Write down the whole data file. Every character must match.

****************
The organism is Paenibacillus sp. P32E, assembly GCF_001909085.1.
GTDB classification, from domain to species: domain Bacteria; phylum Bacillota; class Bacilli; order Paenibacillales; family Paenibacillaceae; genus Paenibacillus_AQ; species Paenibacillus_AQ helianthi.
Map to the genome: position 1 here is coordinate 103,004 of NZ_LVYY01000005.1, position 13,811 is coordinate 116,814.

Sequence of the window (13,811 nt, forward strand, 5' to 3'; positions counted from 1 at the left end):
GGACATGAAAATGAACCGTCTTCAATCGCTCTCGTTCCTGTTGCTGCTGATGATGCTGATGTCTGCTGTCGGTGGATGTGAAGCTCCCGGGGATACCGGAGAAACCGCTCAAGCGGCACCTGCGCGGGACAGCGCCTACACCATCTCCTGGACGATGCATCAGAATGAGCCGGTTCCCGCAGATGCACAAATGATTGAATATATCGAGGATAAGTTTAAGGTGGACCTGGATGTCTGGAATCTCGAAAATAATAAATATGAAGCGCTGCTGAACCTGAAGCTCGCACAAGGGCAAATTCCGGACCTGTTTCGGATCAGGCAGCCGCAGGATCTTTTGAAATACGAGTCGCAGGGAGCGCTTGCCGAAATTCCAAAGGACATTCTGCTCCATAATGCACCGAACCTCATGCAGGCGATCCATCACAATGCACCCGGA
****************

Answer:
The organism is Paenibacillus sp. P32E, assembly GCF_001909085.1.
GTDB classification, from domain to species: domain Bacteria; phylum Bacillota; class Bacilli; order Paenibacillales; family Paenibacillaceae; genus Paenibacillus_AQ; species Paenibacillus_AQ helianthi.
Map to the genome: position 1 here is coordinate 103,004 of NZ_LVYY01000005.1, position 13,811 is coordinate 116,814.

Sequence of the window (13,811 nt, forward strand, 5' to 3'; positions counted from 1 at the left end):
GGACATGAAAATGAACCGTCTTCAATCGCTCTCGTTCCTGTTGCTGCTGATGATGCTGATGTCTGCTGTCGGTGGATGTGAAGCTCCCGGGGATACCGGAGAAACCGCTCAAGCGGCACCTGCGCGGGACAGCGCCTACACCATCTCCTGGACGATGCATCAGAATGAGCCGGTTCCCGCAGATGCACAAATGATTGAATATATCGAGGATAAGTTTAAGGTGGACCTGGATGTCTGGAATCTCGAAAATAATAAATATGAAGCGCTGCTGAACCTGAAGCTCGCACAAGGGCAAATTCCGGACCTGTTTCGGATCAGGCAGCCGCAGGATCTTTTGAAATACGAGTCGCAGGGAGCGCTTGCCGAAATTCCAAAGGACATTCTGCTCCATAATGCACCGAACCTCATGCAGGCGATCCATCACAATGCACCCGGA